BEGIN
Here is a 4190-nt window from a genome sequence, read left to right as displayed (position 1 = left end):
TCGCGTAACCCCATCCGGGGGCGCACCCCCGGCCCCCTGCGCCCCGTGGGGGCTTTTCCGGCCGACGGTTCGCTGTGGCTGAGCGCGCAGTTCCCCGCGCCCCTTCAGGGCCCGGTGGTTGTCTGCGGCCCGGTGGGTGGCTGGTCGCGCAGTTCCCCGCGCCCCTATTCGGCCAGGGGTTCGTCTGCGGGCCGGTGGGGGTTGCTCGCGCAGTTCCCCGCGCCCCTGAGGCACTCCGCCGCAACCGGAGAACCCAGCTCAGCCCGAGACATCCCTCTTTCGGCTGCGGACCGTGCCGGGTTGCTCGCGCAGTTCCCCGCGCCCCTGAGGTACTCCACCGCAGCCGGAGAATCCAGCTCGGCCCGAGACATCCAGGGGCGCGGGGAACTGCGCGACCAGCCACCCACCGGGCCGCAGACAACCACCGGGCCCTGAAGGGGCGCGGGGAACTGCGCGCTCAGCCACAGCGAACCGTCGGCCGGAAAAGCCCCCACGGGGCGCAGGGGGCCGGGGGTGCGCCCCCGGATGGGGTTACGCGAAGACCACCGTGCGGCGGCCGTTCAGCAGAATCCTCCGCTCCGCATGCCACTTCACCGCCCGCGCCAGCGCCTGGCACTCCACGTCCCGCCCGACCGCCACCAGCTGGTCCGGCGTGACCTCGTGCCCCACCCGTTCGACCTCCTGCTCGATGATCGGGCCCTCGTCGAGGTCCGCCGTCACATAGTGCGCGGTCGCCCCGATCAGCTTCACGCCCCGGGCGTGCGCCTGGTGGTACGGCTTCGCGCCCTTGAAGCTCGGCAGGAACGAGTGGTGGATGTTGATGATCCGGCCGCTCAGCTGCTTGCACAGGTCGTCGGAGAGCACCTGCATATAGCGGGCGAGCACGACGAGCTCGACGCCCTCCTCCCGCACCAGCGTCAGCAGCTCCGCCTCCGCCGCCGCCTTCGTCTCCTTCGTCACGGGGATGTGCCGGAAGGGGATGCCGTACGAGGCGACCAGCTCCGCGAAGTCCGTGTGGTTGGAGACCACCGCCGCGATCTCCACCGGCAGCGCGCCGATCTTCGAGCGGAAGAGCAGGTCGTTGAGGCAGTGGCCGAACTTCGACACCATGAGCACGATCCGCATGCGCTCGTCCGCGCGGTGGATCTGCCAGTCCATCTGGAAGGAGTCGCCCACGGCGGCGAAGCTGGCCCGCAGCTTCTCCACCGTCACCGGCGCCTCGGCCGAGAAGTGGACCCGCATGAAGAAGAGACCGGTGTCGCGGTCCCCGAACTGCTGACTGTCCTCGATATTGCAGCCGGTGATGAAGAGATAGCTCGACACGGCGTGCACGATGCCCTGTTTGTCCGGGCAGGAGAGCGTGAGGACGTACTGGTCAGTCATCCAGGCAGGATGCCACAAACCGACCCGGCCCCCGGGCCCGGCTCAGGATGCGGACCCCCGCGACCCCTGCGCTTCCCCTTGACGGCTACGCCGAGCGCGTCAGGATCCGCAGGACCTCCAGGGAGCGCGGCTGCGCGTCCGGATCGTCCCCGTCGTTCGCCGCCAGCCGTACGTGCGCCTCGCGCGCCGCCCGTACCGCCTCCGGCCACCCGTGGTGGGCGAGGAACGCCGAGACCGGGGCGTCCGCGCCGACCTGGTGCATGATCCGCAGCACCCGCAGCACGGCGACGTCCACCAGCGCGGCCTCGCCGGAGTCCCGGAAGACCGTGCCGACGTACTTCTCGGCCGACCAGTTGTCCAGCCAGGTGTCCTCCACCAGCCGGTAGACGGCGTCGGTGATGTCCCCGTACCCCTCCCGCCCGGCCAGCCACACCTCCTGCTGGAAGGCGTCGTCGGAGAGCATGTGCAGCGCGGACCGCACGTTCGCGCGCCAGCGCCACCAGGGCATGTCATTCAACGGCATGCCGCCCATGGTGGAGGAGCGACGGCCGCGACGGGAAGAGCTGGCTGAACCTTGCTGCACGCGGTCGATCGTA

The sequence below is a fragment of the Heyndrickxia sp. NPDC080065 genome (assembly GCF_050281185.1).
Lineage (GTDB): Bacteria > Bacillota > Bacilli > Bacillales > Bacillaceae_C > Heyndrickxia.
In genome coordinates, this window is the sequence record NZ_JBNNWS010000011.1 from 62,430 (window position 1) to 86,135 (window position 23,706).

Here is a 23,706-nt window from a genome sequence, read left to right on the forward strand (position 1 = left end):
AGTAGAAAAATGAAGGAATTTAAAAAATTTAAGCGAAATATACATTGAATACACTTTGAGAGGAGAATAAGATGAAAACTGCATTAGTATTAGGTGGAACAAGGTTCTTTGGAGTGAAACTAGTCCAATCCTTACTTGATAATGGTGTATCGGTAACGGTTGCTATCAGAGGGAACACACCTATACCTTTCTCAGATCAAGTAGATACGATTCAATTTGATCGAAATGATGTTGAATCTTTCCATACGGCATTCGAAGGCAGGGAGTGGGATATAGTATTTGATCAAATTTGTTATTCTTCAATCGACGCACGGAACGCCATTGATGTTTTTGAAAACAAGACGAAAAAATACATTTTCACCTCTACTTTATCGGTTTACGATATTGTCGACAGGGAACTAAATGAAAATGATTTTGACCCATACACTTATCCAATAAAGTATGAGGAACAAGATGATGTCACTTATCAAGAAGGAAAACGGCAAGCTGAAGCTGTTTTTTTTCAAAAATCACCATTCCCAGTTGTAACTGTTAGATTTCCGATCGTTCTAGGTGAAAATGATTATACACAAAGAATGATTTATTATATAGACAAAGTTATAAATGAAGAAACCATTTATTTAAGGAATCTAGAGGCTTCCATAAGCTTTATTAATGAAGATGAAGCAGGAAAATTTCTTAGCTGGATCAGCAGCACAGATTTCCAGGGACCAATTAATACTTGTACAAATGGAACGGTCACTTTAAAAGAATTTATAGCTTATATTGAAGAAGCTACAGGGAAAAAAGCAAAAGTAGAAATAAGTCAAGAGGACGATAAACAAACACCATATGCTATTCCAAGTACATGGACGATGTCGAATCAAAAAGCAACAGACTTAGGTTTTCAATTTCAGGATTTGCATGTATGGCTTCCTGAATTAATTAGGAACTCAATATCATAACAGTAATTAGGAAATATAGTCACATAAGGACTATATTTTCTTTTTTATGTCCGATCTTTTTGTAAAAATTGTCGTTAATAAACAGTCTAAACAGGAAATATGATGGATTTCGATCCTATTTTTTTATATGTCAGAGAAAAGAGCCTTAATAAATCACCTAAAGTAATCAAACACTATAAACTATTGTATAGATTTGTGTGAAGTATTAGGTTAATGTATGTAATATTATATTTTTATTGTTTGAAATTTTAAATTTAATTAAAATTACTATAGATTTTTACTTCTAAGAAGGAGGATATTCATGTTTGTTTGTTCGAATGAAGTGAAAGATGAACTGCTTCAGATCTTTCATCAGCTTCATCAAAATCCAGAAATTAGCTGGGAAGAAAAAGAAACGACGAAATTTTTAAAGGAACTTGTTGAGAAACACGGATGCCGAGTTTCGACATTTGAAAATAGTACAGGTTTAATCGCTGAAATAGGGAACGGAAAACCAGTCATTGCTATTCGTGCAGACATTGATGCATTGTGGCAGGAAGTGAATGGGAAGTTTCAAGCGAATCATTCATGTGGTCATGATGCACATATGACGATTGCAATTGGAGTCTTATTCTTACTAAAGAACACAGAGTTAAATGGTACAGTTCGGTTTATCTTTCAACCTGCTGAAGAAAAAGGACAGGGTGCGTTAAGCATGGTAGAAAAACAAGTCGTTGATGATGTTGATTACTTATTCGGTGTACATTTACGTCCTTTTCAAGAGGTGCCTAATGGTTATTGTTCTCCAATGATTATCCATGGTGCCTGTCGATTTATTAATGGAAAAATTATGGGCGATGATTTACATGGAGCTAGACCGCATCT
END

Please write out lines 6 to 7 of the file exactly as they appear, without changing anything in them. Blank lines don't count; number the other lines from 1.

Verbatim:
Here is a 23,706-nt window from a genome sequence, read left to right on the forward strand (position 1 = left end):
AGTAGAAAAATGAAGGAATTTAAAAAATTTAAGCGAAATATACATTGAATACACTTTGAGAGGAGAATAAGATGAAAACTGCATTAGTATTAGGTGGAACAAGGTTCTTTGGAGTGAAACTAGTCCAATCCTTACTTGATAATGGTGTATCGGTAACGGTTGCTATCAGAGGGAACACACCTATACCTTTCTCAGATCAAGTAGATACGATTCAATTTGATCGAAATGATGTTGAATCTTTCCATACGGCATTCGAAGGCAGGGAGTGGGATATAGTATTTGATCAAATTTGTTATTCTTCAATCGACGCACGGAACGCCATTGATGTTTTTGAAAACAAGACGAAAAAATACATTTTCACCTCTACTTTATCGGTTTACGATATTGTCGACAGGGAACTAAATGAAAATGATTTTGACCCATACACTTATCCAATAAAGTATGAGGAACAAGATGATGTCACTTATCAAGAAGGAAAACGGCAAGCTGAAGCTGTTTTTTTTCAAAAATCACCATTCCCAGTTGTAACTGTTAGATTTCCGATCGTTCTAGGTGAAAATGATTATACACAAAGAATGATTTATTATATAGACAAAGTTATAAATGAAGAAACCATTTATTTAAGGAATCTAGAGGCTTCCATAAGCTTTATTAATGAAGATGAAGCAGGAAAATTTCTTAGCTGGATCAGCAGCACAGATTTCCAGGGACCAATTAATACTTGTACAAATGGAACGGTCACTTTAAAAGAATTTATAGCTTATATTGAAGAAGCTACAGGGAAAAAAGCAAAAGTAGAAATAAGTCAAGAGGACGATAAACAAACACCATATGCTATTCCAAGTACATGGACGATGTCGAATCAAAAAGCAACAGACTTAGGTTTTCAATTTCAGGATTTGCATGTATGGCTTCCTGAATTAATTAGGAACTCAATATCATAACAGTAATTAGGAAATATAGTCACATAAGGACTATATTTTCTTTTTTATGTCCGATCTTTTTGTAAAAATTGTCGTTAATAAACAGTCTAAACAGGAAATATGATGGATTTCGATCCTATTTTTTTATATGTCAGAGAAAAGAGCCTTAATAAATCACCTAAAGTAATCAAACACTATAAACTATTGTATAGATTTGTGTGAAGTATTAGGTTAATGTATGTAATATTATATTTTTATTGTTTGAAATTTTAAATTTAATTAAAATTACTATAGATTTTTACTTCTAAGAAGGAGGATATTCATGTTTGTTTGTTCGAATGAAGTGAAAGATGAACTGCTTCAGATCTTTCATCAGCTTCATCAAAATCCAGAAATTAGCTGGGAAGAAAAAGAAACGACGAAATTTTTAAAGGAACTTGTTGAGAAACACGGATGCCGAGTTTCGACATTTGAAAATAGTACAGGTTTAATCGCTGAAATAGGGAACGGAAAACCAGTCATTGCTATTCGTGCAGACATTGATGCATTGTGGCAGGAAGTGAATGGGAAGTTTCAAGCGAATCATTCATGTGGTCATGATGCACATATGACGATTGCAATTGGAGTCTTATTCTTACTAAAGAACACAGAGTTAAATGGTACAGTTCGGTTTATCTTTCAACCTGCTGAAGAAAAAGGACAGGGTGCGTTAAGCATGGTAGAAAAACAAGTCGTTGATGATGTTGATTACTTATTCGGTGTACATTTACGTCCTTTTCAAGAGGTGCCTAATGGTTATTGTTCTCCAATGATTATCCATGGTGCCTGTCGATTTATTAATGGAAAAATTATGGGCGATGATTTACATGGAGCTAGACCGCATCT